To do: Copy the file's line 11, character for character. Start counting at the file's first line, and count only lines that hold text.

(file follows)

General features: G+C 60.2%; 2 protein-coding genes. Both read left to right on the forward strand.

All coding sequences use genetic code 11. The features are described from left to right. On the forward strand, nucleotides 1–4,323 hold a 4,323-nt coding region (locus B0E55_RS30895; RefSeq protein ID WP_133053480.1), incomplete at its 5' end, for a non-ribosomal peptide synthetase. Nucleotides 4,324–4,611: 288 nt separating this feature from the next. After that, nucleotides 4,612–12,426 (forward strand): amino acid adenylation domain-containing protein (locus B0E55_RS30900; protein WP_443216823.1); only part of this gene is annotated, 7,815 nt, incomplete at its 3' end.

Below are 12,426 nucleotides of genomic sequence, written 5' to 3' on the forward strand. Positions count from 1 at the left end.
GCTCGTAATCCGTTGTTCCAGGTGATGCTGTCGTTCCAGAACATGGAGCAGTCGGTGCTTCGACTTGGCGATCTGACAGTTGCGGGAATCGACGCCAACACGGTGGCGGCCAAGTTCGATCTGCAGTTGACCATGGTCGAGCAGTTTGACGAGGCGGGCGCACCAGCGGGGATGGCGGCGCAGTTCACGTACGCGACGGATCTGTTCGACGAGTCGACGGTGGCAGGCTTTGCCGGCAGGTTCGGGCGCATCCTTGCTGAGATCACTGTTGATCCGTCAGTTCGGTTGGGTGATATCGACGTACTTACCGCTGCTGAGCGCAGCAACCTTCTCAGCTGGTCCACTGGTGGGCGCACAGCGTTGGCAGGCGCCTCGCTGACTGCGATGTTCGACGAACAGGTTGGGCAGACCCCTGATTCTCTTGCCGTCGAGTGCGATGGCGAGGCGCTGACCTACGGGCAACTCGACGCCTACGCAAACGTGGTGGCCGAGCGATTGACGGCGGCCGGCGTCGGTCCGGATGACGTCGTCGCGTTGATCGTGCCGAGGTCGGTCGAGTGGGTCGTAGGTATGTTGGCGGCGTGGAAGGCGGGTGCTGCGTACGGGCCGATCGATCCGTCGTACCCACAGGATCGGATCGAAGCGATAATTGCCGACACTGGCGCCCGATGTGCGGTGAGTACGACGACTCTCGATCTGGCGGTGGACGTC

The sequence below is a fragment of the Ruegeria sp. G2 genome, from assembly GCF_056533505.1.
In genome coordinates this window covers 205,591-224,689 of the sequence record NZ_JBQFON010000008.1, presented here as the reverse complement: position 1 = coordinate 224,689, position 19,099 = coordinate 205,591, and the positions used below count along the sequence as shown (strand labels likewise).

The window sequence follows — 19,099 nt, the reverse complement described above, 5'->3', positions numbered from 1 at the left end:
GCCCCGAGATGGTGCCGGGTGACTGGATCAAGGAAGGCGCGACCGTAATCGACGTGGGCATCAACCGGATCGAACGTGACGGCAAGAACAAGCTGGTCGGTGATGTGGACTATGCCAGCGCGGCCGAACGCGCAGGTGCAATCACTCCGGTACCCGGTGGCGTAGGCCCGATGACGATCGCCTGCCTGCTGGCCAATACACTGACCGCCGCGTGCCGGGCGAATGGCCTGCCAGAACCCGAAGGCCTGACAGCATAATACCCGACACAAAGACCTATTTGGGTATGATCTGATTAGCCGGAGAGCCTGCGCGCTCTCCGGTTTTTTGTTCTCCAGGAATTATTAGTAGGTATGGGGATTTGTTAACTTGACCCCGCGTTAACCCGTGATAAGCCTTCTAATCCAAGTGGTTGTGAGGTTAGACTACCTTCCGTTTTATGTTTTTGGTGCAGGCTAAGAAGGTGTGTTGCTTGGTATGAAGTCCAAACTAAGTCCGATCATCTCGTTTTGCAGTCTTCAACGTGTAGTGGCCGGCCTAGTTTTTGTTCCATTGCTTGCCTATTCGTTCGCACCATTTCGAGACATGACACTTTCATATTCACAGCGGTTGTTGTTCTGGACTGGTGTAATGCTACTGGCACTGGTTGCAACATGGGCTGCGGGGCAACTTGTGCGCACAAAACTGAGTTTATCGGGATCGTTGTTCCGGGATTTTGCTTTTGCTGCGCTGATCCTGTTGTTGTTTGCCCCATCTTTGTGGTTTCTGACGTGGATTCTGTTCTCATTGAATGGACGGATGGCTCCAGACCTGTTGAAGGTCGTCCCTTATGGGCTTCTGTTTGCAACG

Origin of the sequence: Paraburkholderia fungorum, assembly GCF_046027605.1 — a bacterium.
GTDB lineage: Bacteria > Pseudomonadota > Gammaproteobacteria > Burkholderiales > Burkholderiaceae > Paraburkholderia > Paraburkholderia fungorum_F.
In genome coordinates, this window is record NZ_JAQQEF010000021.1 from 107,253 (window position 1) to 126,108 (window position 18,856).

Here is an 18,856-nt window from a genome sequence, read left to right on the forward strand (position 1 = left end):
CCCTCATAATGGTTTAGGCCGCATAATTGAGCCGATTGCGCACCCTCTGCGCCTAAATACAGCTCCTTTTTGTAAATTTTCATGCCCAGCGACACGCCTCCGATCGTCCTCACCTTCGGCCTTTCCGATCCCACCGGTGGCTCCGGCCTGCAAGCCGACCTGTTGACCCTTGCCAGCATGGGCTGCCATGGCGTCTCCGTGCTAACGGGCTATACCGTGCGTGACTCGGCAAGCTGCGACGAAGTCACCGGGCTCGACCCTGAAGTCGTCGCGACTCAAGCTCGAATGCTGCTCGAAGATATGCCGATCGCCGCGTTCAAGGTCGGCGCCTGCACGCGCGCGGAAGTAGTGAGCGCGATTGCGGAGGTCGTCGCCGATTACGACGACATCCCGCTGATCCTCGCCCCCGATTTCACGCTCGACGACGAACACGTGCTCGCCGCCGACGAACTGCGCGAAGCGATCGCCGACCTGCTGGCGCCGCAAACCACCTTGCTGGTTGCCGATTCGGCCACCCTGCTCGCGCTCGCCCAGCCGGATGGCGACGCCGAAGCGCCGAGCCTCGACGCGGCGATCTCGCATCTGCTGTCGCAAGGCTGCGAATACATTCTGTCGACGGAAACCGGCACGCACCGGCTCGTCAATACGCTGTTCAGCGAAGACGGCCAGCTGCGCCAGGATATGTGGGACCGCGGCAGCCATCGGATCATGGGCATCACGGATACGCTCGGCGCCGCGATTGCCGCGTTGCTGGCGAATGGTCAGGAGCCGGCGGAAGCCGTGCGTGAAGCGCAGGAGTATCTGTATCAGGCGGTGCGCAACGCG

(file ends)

In genome coordinates, this window is record NZ_JAQQEF010000021.1 from 107,253 (window position 1) to 126,108 (window position 18,856).